If you yearn for a career helping sick and injured animals, consider becoming a veterinary technician or technologist. You'll perform lab tests, prep animals for surgery, and administer treatments under supervision of a licensed veterinarian. Technicians usually need an associate degree and work in animal clinics, while technologists need a bachelor's and typically work in research settings. Most states require licensing and passing the Veterinary Technician National Exam, and optional certifications are available. A vet tech's earnings vary with the industry, job location and her qualifications.
Examine the Pay Range
A total of 87,870 vet technicians and technologists filled jobs nationwide in 2013, according to the U.S. Bureau of Labor Statistics. The lowest-paid 10 percent earned $10.23 per hour or less, the equivalent of $21,270 annually for a full-time job. The top 10 percent received $21.39 per hour, or $44,490 annually. The overall average hourly wage was $15.27, while the average annual pay came to $31,760.
Find a Major Industry
As of 2013, more than 92 percent of vet technicians and technologists worked in the veterinary services industry, where full-time annual wages averaged $31,240, according to the BLS. Colleges, universities and professional schools paid an average of $38,460 annually, the highest among the top three employers. Social advocacy organizations, such as animal rights groups, paid $30,780 annually.
Find Top-Paying Industries
Various levels of government had most of the top-paying vet tech jobs in 2013. The federal government led with average annual wages of $49,000. Veterinary hospitals reported the second-highest pay of $39,730. Local government paid $39,570 per year on average, while state government paid an annual average of $39,380.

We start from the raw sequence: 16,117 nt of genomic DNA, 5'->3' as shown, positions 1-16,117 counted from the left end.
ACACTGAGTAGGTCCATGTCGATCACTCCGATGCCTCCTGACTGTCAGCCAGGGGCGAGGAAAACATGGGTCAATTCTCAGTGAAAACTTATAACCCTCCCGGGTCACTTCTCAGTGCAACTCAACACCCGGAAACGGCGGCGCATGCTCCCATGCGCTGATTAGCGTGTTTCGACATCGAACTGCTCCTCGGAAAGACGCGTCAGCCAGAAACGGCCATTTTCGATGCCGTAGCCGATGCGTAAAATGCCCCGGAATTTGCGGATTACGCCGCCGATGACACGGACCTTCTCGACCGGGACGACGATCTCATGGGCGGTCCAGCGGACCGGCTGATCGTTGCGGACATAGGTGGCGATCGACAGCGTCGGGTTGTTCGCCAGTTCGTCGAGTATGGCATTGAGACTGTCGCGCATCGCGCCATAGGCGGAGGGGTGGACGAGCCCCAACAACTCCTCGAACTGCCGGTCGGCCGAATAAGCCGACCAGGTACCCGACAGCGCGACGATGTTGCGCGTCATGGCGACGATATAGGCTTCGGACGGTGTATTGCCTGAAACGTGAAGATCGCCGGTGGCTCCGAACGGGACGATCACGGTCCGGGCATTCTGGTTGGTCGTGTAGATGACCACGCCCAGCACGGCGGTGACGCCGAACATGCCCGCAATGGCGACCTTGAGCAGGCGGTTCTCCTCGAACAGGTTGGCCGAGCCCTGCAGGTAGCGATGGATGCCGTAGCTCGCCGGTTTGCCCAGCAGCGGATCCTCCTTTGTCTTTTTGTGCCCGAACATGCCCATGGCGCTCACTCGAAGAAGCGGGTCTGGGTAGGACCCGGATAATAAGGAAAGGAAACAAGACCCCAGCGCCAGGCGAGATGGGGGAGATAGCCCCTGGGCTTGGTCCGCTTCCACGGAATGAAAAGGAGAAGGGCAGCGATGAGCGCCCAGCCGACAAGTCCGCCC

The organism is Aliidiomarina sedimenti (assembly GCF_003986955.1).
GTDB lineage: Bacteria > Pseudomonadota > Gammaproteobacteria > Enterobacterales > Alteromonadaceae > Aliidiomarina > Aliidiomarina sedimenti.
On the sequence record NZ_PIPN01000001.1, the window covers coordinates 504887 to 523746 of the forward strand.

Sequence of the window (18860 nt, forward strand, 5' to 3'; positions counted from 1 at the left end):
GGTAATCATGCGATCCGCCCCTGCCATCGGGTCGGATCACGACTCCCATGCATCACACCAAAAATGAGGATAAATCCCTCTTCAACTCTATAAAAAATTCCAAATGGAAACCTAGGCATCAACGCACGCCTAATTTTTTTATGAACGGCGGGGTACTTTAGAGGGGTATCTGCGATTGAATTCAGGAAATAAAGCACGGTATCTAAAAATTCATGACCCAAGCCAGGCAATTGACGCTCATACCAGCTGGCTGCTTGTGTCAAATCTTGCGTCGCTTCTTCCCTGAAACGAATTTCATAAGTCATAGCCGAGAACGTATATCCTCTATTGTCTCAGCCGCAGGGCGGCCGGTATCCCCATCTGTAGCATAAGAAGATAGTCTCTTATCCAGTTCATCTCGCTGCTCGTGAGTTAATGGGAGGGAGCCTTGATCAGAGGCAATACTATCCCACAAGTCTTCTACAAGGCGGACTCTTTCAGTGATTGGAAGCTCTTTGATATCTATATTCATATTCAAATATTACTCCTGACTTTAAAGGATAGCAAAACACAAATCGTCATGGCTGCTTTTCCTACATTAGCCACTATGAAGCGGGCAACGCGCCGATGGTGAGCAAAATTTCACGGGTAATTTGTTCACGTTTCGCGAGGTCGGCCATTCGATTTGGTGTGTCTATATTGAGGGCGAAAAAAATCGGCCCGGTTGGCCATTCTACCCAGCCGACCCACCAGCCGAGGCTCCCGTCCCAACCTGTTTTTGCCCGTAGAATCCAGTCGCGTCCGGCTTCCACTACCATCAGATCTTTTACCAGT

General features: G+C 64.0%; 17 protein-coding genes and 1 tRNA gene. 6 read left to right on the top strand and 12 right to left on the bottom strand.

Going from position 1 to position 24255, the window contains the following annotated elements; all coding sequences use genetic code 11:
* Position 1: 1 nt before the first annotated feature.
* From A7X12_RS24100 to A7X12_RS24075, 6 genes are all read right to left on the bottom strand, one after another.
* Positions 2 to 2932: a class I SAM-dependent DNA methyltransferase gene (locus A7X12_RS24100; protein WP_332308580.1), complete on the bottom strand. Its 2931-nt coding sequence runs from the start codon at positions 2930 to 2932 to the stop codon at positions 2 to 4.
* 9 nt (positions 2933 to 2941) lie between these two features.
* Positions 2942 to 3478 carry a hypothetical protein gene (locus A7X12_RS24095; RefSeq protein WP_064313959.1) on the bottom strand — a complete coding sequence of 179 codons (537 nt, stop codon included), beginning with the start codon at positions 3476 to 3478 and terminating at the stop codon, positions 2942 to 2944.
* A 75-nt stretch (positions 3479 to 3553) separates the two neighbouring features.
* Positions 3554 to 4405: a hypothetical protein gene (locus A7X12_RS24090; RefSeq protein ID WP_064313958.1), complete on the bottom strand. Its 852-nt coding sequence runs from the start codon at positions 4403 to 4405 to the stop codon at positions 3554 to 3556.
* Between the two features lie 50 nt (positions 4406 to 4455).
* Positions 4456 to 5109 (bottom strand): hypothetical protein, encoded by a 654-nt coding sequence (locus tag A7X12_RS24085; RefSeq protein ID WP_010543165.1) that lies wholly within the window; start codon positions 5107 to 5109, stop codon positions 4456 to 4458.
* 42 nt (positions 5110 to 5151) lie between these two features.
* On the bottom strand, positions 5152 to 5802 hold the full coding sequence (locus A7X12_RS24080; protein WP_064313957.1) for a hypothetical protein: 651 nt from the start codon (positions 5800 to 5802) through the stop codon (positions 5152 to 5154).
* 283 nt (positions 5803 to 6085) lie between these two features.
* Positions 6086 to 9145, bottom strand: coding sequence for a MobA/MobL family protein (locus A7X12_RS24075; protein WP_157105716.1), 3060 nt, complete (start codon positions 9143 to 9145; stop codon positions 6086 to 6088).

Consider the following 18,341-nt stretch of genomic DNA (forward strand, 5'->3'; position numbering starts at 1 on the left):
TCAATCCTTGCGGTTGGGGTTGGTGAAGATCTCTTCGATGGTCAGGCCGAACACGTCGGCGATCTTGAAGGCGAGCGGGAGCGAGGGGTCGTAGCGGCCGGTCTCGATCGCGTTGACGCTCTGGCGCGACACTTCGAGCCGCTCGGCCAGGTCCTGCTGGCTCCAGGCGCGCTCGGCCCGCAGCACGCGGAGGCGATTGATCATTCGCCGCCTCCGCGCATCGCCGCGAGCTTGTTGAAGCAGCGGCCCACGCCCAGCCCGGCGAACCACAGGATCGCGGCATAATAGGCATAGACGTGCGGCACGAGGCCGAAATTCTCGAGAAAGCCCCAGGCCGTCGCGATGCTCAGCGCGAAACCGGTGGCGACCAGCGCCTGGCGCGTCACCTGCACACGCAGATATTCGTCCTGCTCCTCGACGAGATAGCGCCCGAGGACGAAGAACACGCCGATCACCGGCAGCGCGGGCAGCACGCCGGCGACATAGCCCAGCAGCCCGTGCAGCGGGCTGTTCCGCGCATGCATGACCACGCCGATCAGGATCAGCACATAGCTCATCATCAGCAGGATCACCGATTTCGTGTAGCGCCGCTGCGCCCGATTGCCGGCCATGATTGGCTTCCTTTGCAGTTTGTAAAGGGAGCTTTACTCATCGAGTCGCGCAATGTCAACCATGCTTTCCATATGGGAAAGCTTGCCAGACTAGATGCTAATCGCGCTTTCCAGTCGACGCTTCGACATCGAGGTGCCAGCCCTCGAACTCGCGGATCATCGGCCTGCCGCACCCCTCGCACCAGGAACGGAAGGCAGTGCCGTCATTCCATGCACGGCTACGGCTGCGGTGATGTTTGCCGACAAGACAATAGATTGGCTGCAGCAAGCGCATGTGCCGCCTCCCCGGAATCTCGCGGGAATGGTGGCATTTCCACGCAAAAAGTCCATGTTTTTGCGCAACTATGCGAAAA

Locate High-Wage Areas
As the home of the top-paying federal government, the District of Columbia led all the states for vet tech pay in 2013, reporting annual wages averaging $39,710, according to the BLS. Alaska had the second-highest average of $38,620 annually, while New York came third with average annual pay of $37,870. Average wages for vet techs in Massachusetts and Virginia also exceeded $37,000 per year.
Learn about Outlook and Certification
The BLS predicts a 30 percent increase in openings for vet technicians and technologists between 2012 and 2022, much faster than the 11 percent average for all jobs. A growing number of new grads will increase job competition, but prospects remain favorable overall. You can improve your chances for top-paying jobs, such as research positions, by obtaining optional certification from the American Association for Laboratory Animal Science. Each of three levels requires passing exams on topics such as animal health, animal husbandry and facility administration, and the top level is laboratory animal technologist.
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